After nearly six years, Kosi flood probe report submitted
A commission probing an embankment breach in the Kosi river that caused Bihar's worst floods in 50 years submitted its report Monday to the state government nearly six years after it was set up.
"One-man inquiry commission headed by Justice Rajesh Walia, retired chief justice of the Patna High Court, has submitted its final report to Bihar Chief Secretary Ashok Kumar Sinha here at his office," an official said.
But in view of the ongoing campaigning for the Lok Sabha polls, the report will not be made public, he added.
According to officials, the commission was expected to submit its report in six months. But its term was extended 10 times and the report has been delayed by nearly six years. It has already spent over Rs.1.5 crore of public money till date.
The Kusaha embankment near the India-Nepal border on the Kosi river was breached Aug 18, 2008.
Five districts of north Bihar were flooded, killing at least 250 people and rendering nearly three million people homeless. More than 300,000 houses were destroyed and at least 840,000 acres of crops damaged.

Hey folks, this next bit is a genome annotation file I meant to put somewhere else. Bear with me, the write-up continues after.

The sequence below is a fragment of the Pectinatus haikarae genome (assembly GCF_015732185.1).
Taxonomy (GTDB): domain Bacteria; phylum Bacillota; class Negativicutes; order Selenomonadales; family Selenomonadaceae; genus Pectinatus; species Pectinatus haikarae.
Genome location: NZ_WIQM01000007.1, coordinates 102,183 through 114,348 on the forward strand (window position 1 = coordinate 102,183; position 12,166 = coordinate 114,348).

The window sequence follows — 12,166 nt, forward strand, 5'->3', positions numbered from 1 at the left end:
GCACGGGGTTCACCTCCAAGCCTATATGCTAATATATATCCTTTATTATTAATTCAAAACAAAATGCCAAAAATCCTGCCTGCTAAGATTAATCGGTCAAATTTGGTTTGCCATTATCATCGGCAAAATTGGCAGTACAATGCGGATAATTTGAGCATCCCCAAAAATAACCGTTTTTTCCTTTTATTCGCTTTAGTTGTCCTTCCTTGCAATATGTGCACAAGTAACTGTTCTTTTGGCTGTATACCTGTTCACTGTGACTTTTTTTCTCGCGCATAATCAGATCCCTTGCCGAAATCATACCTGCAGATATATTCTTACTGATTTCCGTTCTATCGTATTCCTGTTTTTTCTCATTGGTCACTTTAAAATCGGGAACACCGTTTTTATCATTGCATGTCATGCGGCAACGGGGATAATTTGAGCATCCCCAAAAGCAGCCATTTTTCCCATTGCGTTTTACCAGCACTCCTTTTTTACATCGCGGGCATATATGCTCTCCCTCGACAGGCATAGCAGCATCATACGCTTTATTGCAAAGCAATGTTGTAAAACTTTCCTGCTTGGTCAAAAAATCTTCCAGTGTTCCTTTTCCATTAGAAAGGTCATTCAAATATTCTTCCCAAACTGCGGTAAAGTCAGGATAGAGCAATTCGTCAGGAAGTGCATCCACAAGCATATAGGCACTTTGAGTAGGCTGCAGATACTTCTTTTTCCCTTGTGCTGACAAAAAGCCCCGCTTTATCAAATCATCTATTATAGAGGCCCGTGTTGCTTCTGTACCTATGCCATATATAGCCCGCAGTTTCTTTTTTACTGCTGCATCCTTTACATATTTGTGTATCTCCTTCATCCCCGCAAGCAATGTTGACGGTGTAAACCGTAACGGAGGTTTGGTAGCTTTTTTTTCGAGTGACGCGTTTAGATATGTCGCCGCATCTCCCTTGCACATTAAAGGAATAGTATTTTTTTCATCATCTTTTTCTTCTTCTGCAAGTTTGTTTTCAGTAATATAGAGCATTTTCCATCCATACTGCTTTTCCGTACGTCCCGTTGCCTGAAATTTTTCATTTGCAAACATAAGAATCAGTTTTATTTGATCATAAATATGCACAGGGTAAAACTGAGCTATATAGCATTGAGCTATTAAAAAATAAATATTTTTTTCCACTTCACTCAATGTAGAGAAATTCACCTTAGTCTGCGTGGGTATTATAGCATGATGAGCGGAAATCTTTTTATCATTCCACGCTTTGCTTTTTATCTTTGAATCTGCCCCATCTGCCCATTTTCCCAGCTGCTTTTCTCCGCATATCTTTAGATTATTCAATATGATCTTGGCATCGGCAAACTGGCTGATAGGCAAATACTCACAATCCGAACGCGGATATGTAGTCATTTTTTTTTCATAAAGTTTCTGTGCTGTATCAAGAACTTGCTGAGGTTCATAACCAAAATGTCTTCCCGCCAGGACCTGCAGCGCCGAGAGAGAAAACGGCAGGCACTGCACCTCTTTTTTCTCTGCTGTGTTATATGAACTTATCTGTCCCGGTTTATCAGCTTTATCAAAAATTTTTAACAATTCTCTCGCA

The state government appointed the Walia commission after the opposition said the cause of the breach should be probed. It was asked to examine all aspects related to the efforts to maintain the utility of the Kosi project since its inception in 1953 -- particularly after a major landslide in 1979 pushed the Kosi towards its eastern bund -- and a breach in 1991.
The victims are hoping the commission's report, when it comes, will bring them justice. Hundreds of them are still fighting for survival as thousands of acres of cultivable land flooded in the Kosi region is still covered with sand.
(Posted on 24-03-2014)
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